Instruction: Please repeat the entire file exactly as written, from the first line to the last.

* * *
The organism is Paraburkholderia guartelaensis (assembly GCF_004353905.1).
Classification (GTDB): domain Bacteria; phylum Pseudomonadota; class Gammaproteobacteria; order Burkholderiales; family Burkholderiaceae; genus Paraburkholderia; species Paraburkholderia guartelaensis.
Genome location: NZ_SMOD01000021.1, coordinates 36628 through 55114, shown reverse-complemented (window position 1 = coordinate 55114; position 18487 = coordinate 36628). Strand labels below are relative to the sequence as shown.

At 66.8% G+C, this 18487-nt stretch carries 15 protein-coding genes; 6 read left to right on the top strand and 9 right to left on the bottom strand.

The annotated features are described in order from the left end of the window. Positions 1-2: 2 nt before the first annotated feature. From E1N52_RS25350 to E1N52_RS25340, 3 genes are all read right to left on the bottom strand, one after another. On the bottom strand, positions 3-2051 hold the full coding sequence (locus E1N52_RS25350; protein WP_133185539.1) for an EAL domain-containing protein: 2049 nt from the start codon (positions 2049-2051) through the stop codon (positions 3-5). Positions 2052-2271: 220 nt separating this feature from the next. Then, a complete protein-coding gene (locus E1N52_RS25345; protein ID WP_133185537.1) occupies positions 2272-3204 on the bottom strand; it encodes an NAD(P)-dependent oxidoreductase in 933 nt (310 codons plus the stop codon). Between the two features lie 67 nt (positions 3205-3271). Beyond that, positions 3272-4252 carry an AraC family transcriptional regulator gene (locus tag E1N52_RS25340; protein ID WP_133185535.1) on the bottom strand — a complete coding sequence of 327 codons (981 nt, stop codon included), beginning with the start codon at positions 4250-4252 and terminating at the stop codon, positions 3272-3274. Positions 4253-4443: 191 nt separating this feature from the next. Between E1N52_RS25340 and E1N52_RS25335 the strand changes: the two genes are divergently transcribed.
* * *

The organism is Paraburkholderia guartelaensis (assembly GCF_004353905.1).
Classification (GTDB): domain Bacteria; phylum Pseudomonadota; class Gammaproteobacteria; order Burkholderiales; family Burkholderiaceae; genus Paraburkholderia; species Paraburkholderia guartelaensis.
Genome location: NZ_SMOD01000021.1, coordinates 36628 through 55114, shown reverse-complemented (window position 1 = coordinate 55114; position 18487 = coordinate 36628). Strand labels below are relative to the sequence as shown.

At 66.8% G+C, this 18487-nt stretch carries 15 protein-coding genes; 6 read left to right on the top strand and 9 right to left on the bottom strand.

The annotated features are described in order from the left end of the window. Positions 1-2: 2 nt before the first annotated feature. From E1N52_RS25350 to E1N52_RS25340, 3 genes are all read right to left on the bottom strand, one after another. On the bottom strand, positions 3-2051 hold the full coding sequence (locus E1N52_RS25350; protein WP_133185539.1) for an EAL domain-containing protein: 2049 nt from the start codon (positions 2049-2051) through the stop codon (positions 3-5). Positions 2052-2271: 220 nt separating this feature from the next. Then, a complete protein-coding gene (locus E1N52_RS25345; protein ID WP_133185537.1) occupies positions 2272-3204 on the bottom strand; it encodes an NAD(P)-dependent oxidoreductase in 933 nt (310 codons plus the stop codon). Between the two features lie 67 nt (positions 3205-3271). Beyond that, positions 3272-4252 carry an AraC family transcriptional regulator gene (locus tag E1N52_RS25340; protein ID WP_133185535.1) on the bottom strand — a complete coding sequence of 327 codons (981 nt, stop codon included), beginning with the start codon at positions 4250-4252 and terminating at the stop codon, positions 3272-3274. Positions 4253-4443: 191 nt separating this feature from the next. Between E1N52_RS25340 and E1N52_RS25335 the strand changes: the two genes are divergently transcribed.